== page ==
With thousands of daylilies calling for attention, a guy can go on optic overload fast, so after my inspection of the new keepers, I savored the landscaping around the other side of the 1848 house.

This side of the house is about beauty.  Shade is welcome on this side, and so is flowing water.  As you approach the addition to the house, you notice features of the private life (the public life is on the other side where sun in full strength feeds the daylilies).  Here in the private area is a small Japanese feature such as I'd like to put in my own back yard.  Here it is placed in perfect balance with everything else.

Up close to the addition is a really nice sculpture and water feature situated with outstanding variety and harmony.  The gentleness of this garden adds dimension to our sense of the hybridizer who is pursuing an interest in the big, bold, and jagged.

I probably spent more time in this tranquil zone than out in the blaze of color and the riot of teeth, or maybe I didn't.  I fed my mind on the sunny side and my soul here in the shade.  We all probably wished for more time at Pleasant Valley Gardens.  As it was, I never went to look at the Clydesdales close up!

As Tom bid us goodbye, I wished I'd stopped taking so many pictures and gone up to tell him how much I enjoy DRAGON EMPRESS.  There will be more of his daylilies in my garden next year.

Wednesday, July 18, 2012

Majestic Struggle With Draught

Last Thursday morning following a sublime visit to Bob Faulkner's garden, our bus took us to Jeff and Karen Pansing's Majestic Gardens.  The Pansings live on a "century farm," six generations in one place, and it's a beautiful place to live and raise a family and grow pumpkins and mums and daylilies.  Here is one of their pictures of the huge daylily plantation in full bloom in an average year.

Back almost twenty years ago, when I was first ordering daylily catalogs and building my garden, the Majestic Farms catalog was one that I pondered and memorized.  I knew this was a big operation, so the chance to see a farm that helped form my consciousness of daylilies loomed large in my imagination.

The bus pulled into their property, Jeff came aboard to welcome us, and we heard about his three irrigation wells and fifty thousand gallons of water per day not being any match for the draught.  I looked outside and saw his pile of pots for the mum trade.  It's hard to imagine the hours of potting that go into making a business of mums.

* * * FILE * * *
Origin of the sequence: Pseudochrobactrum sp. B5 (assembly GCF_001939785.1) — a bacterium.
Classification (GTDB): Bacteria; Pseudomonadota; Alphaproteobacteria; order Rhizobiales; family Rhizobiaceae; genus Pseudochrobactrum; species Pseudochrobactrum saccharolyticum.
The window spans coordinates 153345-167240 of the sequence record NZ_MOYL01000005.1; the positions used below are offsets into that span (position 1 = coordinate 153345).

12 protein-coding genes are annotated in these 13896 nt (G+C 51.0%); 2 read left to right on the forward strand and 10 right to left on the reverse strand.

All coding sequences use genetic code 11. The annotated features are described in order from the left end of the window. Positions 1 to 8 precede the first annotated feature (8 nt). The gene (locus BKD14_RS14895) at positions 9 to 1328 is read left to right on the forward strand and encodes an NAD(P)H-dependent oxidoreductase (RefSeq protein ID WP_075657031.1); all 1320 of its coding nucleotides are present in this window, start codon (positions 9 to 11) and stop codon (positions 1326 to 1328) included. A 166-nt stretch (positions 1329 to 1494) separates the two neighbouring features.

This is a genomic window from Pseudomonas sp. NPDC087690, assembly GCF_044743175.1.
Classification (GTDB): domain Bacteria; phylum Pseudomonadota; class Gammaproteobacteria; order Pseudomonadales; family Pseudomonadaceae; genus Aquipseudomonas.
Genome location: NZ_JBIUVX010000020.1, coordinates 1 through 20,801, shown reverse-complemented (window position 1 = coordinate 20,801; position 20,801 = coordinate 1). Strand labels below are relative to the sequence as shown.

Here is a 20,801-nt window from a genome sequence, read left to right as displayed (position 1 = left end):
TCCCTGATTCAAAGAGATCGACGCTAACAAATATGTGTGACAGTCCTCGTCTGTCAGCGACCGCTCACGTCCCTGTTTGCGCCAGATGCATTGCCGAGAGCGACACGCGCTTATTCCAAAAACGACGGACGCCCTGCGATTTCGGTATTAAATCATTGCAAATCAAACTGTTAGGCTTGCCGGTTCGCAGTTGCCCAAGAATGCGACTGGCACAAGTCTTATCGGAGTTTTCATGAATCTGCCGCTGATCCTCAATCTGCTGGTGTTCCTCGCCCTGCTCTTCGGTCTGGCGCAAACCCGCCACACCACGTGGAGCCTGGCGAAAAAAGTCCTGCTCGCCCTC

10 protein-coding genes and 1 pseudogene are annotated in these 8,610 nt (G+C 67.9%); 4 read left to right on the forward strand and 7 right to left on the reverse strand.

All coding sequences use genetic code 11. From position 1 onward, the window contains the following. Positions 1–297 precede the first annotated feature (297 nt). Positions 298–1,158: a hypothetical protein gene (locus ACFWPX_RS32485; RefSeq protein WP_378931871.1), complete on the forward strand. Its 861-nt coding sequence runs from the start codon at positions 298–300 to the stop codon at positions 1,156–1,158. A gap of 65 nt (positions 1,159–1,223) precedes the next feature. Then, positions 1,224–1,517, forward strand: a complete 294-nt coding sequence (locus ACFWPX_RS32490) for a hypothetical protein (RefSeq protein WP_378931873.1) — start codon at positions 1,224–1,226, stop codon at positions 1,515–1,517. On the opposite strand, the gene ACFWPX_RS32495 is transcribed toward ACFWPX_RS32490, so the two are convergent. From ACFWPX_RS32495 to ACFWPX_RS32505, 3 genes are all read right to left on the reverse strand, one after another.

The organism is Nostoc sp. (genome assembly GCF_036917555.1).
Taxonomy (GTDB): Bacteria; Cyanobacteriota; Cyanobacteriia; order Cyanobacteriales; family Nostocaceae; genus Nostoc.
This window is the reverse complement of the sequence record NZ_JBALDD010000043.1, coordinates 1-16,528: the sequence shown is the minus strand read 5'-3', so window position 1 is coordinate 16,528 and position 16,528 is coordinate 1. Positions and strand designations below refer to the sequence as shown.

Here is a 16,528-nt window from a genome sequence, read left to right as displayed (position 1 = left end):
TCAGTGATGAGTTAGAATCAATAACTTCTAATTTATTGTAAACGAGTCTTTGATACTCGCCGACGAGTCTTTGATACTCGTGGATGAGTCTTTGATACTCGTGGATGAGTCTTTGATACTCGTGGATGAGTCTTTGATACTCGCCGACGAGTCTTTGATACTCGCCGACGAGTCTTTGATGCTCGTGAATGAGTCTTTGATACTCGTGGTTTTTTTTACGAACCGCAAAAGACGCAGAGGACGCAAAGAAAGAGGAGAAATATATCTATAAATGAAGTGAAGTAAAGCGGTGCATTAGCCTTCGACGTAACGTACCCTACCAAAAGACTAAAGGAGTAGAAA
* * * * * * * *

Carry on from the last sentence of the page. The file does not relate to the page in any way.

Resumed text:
We walked just a little ways to the left of this scene and entered a tranquil yard that looked out onto the daylily fields.

As I snapped this picture I could hear the goats in their pen.  I turned to look at them again and saw my friend, the hybridizer Margo Reed, saying hello.  I include this picture of her with her permission.

Animals or statues of animals made for a lot of small delights at this convention.  To the right of this scene is the door into the Pansing daylily greenhouse.  I looked in there and saw a concentration of seed pods such as I've never begun to see in my own garden.

Jeff said it had been a real struggle to keep the temperature down to a safe level.  Fortunately for us tourists, this was not a scorching day.  The shade of the yard was calming.  The unrelenting sun awaited anyone who walked the rows of the daylily garden.  But that's why we came here, so walk we did.

The peak of bloom season was past, that was clear, and the water had been rationed to keep the nearest beds, the ones with seedling crops, watered adequately.

These plants were doing well, and the blooms were full-sized and colorful.  There was actually a lot to see.

The gardens were meticulously weeded and mulched, and we could walk several long rows and never think of the terrible dryness and heat that is crushing Midwest agriculture right now.

But not too far out, I found the line of demarcation between what had been watered for our visit and what had been sacrificed.  It is hard to gauge the economic impact of a draught on a daylily business like this.  Much of the business is conducted in May, when the rains are greening up the plants.  There are virtually no sales or mail-order in the month of July.  Even in the North Country, zone 4, people generally stop buying garden plants on the fourth of July.  This row of MINNIE PEARL is likely to come back to life toward the end of summer.  Right now, though, it's a sight to make you sympathize with farm families everywhere.

You can see some green in there, some remaining sign of life.  I took this picture because I remembered seeing MINNIE PEARL at the 2000 National Convention in the Delaware Valley area, in the garden of Stu Morton.  I don't think I'd ever seen such a perfect clump.  Most of the convention-goers agreed with me, because that daylily won the President's Cup for best cultivar at the convention.  Here's what I saw that day twelve years ago.  Here's what MINNIE PEARL can do when it has good soil and good water.